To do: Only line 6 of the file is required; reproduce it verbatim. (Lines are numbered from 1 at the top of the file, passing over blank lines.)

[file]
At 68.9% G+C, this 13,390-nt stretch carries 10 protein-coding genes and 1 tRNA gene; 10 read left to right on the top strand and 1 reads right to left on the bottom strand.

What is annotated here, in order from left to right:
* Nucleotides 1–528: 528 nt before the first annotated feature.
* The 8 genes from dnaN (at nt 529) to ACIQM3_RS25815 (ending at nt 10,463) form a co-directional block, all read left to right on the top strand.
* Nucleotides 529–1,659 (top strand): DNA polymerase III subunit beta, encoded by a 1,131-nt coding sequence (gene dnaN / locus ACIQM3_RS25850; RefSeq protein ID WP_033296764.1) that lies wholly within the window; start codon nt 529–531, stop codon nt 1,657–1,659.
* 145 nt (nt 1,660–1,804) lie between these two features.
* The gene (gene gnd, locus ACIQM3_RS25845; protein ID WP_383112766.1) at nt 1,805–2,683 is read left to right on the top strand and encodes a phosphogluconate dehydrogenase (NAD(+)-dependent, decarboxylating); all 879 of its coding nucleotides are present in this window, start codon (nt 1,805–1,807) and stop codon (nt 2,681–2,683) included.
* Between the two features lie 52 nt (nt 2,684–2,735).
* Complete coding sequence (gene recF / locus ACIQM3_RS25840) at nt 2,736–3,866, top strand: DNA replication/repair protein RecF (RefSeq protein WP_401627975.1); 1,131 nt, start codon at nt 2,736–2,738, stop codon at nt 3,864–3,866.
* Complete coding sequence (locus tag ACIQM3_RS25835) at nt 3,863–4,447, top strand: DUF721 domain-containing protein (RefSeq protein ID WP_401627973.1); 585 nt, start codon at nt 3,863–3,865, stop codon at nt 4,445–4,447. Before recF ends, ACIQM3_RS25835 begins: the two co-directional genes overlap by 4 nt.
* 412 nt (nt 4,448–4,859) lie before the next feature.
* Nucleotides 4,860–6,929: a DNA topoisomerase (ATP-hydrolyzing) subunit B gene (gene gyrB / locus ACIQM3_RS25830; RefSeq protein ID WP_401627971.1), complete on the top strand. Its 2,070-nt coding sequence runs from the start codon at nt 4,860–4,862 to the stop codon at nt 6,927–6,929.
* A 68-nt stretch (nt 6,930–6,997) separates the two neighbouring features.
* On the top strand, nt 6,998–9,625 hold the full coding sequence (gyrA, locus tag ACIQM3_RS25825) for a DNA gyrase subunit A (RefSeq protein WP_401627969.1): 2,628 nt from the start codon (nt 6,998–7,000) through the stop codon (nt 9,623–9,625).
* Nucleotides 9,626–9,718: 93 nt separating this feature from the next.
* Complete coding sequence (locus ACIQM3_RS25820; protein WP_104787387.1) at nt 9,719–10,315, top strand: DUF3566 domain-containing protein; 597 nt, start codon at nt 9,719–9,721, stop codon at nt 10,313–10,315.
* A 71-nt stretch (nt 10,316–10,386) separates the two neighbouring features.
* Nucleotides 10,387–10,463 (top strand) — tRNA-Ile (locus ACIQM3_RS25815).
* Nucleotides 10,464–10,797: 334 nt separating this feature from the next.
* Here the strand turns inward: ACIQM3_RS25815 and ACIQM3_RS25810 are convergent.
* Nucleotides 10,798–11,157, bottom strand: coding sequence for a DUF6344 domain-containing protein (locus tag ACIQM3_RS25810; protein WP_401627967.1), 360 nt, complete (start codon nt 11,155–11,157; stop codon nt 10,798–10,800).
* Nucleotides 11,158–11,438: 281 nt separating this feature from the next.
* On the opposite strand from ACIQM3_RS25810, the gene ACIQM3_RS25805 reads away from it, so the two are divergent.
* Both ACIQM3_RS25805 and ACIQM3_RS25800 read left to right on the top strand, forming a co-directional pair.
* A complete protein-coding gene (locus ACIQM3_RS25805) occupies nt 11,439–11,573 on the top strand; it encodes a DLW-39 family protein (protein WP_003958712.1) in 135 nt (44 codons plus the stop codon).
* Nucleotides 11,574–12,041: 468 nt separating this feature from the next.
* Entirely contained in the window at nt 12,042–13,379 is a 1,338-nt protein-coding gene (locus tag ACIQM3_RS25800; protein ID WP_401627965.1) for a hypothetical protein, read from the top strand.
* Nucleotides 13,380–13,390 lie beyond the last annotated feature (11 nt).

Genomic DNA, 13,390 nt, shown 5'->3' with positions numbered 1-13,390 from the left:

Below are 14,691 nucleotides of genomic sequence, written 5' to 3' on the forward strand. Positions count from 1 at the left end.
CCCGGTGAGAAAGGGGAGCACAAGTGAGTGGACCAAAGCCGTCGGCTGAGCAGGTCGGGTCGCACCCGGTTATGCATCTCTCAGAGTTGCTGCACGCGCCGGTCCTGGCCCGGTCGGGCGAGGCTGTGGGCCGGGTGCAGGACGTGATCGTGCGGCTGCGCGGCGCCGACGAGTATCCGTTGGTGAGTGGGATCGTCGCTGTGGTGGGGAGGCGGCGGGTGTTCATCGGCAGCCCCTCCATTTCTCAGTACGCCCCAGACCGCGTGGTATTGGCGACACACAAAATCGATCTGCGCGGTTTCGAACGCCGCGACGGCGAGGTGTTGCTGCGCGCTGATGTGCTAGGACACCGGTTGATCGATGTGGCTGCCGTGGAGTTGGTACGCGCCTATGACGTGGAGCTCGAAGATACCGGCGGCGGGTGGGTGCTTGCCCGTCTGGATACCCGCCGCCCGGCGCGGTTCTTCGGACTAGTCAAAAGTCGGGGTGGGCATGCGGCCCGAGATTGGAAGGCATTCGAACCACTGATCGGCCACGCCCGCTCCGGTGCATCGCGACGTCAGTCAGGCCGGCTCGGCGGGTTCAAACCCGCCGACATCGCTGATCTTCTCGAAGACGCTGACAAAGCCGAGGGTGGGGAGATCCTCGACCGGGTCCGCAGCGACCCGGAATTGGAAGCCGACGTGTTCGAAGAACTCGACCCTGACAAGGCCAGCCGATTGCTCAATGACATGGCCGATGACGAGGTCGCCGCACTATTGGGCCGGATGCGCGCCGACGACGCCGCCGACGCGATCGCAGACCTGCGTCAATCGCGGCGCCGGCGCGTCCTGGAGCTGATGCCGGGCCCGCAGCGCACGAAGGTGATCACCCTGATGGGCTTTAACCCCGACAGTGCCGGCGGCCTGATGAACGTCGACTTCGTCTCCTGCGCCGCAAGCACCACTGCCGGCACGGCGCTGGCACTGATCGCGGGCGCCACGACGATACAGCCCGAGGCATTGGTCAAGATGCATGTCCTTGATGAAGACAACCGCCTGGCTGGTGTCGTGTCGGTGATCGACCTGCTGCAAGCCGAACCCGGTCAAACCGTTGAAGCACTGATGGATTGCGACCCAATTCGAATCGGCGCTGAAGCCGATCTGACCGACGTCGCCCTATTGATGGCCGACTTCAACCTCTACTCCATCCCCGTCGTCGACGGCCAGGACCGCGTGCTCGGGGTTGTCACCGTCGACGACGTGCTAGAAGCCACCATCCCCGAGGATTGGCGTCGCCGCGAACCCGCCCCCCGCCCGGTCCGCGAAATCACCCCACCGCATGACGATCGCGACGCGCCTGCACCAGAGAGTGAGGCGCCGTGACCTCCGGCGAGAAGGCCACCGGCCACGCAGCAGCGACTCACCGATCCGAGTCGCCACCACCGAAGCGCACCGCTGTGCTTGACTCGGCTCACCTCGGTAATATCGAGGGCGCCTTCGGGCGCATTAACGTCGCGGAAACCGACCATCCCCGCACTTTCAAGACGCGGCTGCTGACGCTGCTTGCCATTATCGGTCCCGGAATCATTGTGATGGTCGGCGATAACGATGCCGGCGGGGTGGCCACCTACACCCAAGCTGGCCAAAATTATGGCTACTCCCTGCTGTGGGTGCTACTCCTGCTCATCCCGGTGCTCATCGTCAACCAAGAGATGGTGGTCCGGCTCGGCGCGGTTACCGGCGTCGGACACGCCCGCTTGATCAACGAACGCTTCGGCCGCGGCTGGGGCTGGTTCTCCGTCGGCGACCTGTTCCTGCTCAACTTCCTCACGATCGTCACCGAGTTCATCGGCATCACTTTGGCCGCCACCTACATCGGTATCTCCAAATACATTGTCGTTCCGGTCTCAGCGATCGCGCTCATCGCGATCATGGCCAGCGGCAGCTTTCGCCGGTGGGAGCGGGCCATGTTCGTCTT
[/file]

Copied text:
* 145 nt (nt 1,660–1,804) lie between these two features.